The business of radio talk shows is, of course, based on attracting a crowd large enough to result in a substantial audience rating. Owing more to P.T. Barnum-style hucksterism than a deep exploration of ideas, the programs operate on the principle that the best way to draw a crowd is to create an emotionally stirring, conflict fueled spectacle. Think of the World Wrestling Federation or Ringling Brothers Circus as the business model. If it was just about truth, accuracy, and useful discussion, most talk radio shows would be unsuccessfully brief!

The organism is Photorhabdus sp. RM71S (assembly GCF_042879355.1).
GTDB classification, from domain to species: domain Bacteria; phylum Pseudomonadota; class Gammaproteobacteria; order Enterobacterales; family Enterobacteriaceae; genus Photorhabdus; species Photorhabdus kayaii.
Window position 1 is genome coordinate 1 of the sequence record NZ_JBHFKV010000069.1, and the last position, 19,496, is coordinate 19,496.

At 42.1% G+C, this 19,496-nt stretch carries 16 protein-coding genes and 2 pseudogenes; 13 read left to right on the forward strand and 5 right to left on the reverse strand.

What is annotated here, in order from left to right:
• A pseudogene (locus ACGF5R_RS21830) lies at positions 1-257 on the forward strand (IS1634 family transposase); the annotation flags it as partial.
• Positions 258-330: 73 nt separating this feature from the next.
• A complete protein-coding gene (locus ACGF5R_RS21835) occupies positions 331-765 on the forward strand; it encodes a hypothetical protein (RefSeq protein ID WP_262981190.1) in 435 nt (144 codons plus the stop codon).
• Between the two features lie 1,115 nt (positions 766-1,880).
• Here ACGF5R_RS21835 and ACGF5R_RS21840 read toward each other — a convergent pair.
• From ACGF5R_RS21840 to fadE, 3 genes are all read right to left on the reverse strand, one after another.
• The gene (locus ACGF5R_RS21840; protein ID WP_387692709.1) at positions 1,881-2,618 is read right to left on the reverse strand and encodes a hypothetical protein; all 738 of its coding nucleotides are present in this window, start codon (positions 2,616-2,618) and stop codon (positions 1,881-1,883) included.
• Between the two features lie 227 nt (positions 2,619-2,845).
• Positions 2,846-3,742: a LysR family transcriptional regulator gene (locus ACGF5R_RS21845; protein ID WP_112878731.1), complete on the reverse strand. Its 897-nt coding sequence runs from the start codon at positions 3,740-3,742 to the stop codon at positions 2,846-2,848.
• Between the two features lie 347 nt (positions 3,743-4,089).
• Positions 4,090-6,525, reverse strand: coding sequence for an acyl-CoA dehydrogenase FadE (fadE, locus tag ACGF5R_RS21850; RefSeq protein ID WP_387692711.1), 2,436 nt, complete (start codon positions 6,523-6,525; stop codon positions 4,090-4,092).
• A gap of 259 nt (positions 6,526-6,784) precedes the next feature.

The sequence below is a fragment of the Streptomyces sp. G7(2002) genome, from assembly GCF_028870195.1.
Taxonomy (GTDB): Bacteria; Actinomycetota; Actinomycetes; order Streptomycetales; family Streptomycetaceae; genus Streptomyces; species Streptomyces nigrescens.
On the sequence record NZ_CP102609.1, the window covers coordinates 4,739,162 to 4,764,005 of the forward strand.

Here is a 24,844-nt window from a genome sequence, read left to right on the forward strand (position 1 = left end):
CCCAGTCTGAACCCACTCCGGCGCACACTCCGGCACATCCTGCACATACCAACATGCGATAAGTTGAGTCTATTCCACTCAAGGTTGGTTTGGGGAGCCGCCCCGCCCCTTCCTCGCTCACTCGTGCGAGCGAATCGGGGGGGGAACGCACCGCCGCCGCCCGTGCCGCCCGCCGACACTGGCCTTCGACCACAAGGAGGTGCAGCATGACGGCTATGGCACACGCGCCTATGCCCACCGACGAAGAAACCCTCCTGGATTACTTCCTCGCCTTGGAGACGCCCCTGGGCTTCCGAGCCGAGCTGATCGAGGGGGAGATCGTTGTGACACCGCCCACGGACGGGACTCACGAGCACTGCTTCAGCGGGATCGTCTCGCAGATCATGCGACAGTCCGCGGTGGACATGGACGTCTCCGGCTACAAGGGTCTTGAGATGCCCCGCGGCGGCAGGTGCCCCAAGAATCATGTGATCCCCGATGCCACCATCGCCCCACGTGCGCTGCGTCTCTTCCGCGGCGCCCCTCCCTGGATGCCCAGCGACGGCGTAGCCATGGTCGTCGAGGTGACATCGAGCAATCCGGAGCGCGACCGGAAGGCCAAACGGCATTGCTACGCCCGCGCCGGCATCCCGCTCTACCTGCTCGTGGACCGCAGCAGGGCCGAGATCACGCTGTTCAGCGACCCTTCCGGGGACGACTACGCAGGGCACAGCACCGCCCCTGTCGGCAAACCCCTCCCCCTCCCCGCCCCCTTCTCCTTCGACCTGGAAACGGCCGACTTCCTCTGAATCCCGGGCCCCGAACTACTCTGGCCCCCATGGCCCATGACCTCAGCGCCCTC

Current talk radio does seem to provide immediacy and a high degree of emotionalism that is rare on television or in magazines. Pew researchers found in 2004 that 17% of the public regularly listens to talk radio. This audience is mostly male, middle-aged and conservative. Among those who regularly listen to talk radio, 41% are Republican and 28% are Democrats. Furthermore, 45% describe themselves as conservatives, compared with 18% who say they are liberal. In the United States, talk radio is dominated by right-leaning political commentators: according to, the top five programs are those of Rush Limbaugh, Michael Savage, Glenn Beck, Laura Ingraham, Sean Hannity, and George Noory. Others include Neal Boortz, Jim Quinn, Bill Cunningham, Mark Levin, Dennis Miller and Melanie Morgan. Noory has developed what I think is the most interesting niche; his late night program exploring paranormal phenomena.